If you like a thicker oatmeal, though, you should be set! Oatmeal is a pretty personal thing, so don't be afraid to tweak the recipe to give you the texture you want. Simmering the oatmeal on the stovetop for longer will give you a thicker texture the longer you cook it, as the liquid cooks off and the oatmeal reduces.

This grainless & dairy free version of banana bread oatmeal from http://meatified.com is minimally sweetened, full of warm spices and perfect morning comfort food

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17 comments

  1. I like! Highlights your photography beautifully (love the new styling, color palette, by the way). And there you are too, nice to see you! Nice work Rachael!

    1. Thank you so much, Valerie! I never would have guessed that those colors would have worked well with my food photography, since so many food blogs keep everything with a sterile white, but I really love how this turned out!

  2. Your new version is lovely! I have your cookbook and truly love it. You have such a talent for combining flavors. I made your had b a pulled chicken and it is absolutely delicious. (It’s from your blog and I forgot the real name, but it is my new favorite.) Thank you for all your recipes.

    1. Thank you so much, Sheila! It was definitely time for a makeover and I’m thrilled with how it turned out in the end! 🙂

    1. Thank you so much, Jessica! I was trying out something a little different here, I’m not usually one for a light and bright look, but I think it came out really well here 🙂 True story: I layered two white sheets on top of each other in these photos because my real duvet cover at the time was an orange flamingo design and I was too lazy to remake my bed, ha!

  3. Is it possible to make a batch and then reheat later? This looks amazing but would probably take days for me to get through it all.

    1. Absolutely! I mentioned that in the post, but I’ll go ahead and add it to the recipe, too. I usually make this at the weekend, then portion it up for breakfasts later in the week. It reheats well and you can always add a little extra coconut milk or a splash of water as you warm it up. You can even freeze, thaw and reheat it, too 🙂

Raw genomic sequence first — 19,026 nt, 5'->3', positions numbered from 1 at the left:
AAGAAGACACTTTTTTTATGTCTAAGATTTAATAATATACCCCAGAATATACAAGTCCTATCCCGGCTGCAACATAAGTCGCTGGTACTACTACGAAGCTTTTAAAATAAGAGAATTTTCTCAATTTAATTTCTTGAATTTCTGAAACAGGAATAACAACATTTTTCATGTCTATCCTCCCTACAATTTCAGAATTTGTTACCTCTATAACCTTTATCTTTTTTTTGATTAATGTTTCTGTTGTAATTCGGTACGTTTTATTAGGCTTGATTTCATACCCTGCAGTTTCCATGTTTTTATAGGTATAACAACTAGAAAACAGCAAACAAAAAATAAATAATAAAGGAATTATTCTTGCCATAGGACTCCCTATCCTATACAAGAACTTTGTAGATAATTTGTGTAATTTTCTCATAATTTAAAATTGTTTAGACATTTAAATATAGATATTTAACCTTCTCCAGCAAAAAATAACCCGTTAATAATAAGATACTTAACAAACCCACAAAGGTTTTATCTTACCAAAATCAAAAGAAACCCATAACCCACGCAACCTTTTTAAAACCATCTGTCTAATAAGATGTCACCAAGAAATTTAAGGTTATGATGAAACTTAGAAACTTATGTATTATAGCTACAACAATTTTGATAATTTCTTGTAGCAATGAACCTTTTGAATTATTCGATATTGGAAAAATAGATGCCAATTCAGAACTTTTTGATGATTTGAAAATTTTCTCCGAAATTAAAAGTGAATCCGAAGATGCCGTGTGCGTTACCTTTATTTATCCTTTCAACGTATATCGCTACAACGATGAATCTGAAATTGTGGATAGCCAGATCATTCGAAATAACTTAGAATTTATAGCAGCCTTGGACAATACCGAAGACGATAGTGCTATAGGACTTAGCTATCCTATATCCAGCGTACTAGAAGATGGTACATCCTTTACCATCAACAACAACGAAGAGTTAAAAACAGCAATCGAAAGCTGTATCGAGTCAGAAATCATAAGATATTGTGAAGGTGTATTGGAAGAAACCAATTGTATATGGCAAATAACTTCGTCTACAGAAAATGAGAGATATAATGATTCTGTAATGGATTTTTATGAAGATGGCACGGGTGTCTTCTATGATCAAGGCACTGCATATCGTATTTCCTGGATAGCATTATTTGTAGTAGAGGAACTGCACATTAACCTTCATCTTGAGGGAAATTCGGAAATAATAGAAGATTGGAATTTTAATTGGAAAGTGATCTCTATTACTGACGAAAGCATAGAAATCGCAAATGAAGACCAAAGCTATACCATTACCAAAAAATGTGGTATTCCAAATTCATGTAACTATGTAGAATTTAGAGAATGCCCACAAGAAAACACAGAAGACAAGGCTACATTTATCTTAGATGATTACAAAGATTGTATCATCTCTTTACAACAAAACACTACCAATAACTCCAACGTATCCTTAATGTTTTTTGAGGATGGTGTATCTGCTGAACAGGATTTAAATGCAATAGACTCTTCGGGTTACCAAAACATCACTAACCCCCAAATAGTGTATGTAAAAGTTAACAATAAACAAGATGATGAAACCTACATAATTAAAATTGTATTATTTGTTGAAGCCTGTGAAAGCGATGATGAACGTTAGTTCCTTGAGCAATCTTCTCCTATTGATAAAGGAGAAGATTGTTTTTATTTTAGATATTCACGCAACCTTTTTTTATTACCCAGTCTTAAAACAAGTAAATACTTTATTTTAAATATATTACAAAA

4. So I am thinking of trying this with what I have on hand… do you think I could make this with cauliflower rice in place of the shredded coconut??

    1. The coconut is really there to add a bit of body and “chew”. You could leave it out entirely, you would just end up with a softer, less textured oatmeal. I haven’t played around with cauliflower in oatmeal myself, but I’d guess that if you added it at the same time as all the other ingredients, it will probably soften and maybe disappear into the rest of the oatmeal while it simmers and thickens. If I were to take a guess, I’d say you’d want to add it later on when the oatmeal is at least halfway cooked through as you probably would want to cook the cauliflower itself for a max of about ten minutes, depending on how large the “riced” pieces are. Hope that helps! 🙂

          1. Okay I needed a late night snack tonight so it seemed like a good time to try the cauliflower-acorn squash-banana-anything but oat-meal. Lol. This afternoon I had put the cauliflower in my Ninja, which blends it up into pretty small pieces, then sautéed that in coconut oil for about 5ish minutes. I also baked the squash. So tonight all I had to do was throw everything together in a saucepan, heat it up and mix it together, then stir the rice into the mush and scoop it into my bowl. And I loved it! The rice is a good balance between soft and chewy and the spices make it taste like fall in a bowl. Granted, it’s been a hot minute since I’ve had legit oatmeal, and I have no shredded coconut version to compare to, but the taste and texture seem pretty spot on to me. Hubby tasted it and said it was good, too. I am pleased. 😀

          2. Sounds like it turned out perfectly! So happy that variation worked for you 🙂